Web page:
Question: Will Mary Robinson go into Kosovo in May?

Spokesman: No one from the outside has been allowed into Kosovo except Médecins sans Frontières of Greece. Greek non-governmental organizations (NGOs) are the only ones allowed in. It doesn't seem possible, which is why she is "visiting the region".

Question: The Secretary-General had a meeting with Mr. Arias, the former President of Costa Rica. What was that about?

Spokesman: I don't know. They were trying to reschedule that because of the briefing of the Security Council. I'll try to get a read-out.

Question: The Secretary-General's letter in response to the Federal Republic of Yugoslavia talks about the "beginning stage" of the search for a resolution. What's the next stage?

Spokesman: I think he's trying to indicate that this is going to be a long and difficult process, so he said we're just at the beginning of the search for a political solution. The nature of the Yugoslav reaction to the Secretary-General's proposal on 9 April indicates that a solution isn't around the corner. We'll have to keep plugging away at it, it'll take time. That's what it means.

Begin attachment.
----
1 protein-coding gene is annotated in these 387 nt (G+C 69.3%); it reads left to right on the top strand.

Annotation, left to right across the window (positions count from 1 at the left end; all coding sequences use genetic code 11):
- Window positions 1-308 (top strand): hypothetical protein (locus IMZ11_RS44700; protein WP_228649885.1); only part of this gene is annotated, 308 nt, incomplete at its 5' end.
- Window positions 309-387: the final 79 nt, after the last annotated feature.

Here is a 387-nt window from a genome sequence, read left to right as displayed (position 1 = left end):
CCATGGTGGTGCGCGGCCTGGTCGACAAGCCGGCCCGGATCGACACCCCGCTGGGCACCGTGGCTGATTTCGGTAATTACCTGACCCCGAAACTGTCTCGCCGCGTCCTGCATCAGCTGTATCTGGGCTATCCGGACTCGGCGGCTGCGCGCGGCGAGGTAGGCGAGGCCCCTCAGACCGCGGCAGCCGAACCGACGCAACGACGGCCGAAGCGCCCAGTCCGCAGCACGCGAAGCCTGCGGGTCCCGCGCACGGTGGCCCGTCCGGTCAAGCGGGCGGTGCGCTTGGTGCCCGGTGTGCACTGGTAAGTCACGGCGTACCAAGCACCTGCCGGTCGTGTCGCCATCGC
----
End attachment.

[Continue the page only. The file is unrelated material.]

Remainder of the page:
Question: Will the Secretary-General go to Washington for the 50th anniversary celebration of NATO? Had he been invited?

Spokesman: I don't know, I'll check. (It was later announced that the Secretary-General had not been invited to Washington for the NATO 50th anniversary celebration.)

Question: Was there a possibility the East Timor talks would be postponed?

Spokesman: So far, no. As of this morning, indications are that the senior officials' and the Foreign Ministers' meetings will take place as scheduled.

**Note: It was later announced that the Secretary-General would pay an official visit to Germany from 26 to 28 April. Also, after consultation with the Russian Federation, the Secretary-General had decided to extend that trip by one day for a visit to Moscow on 29 April.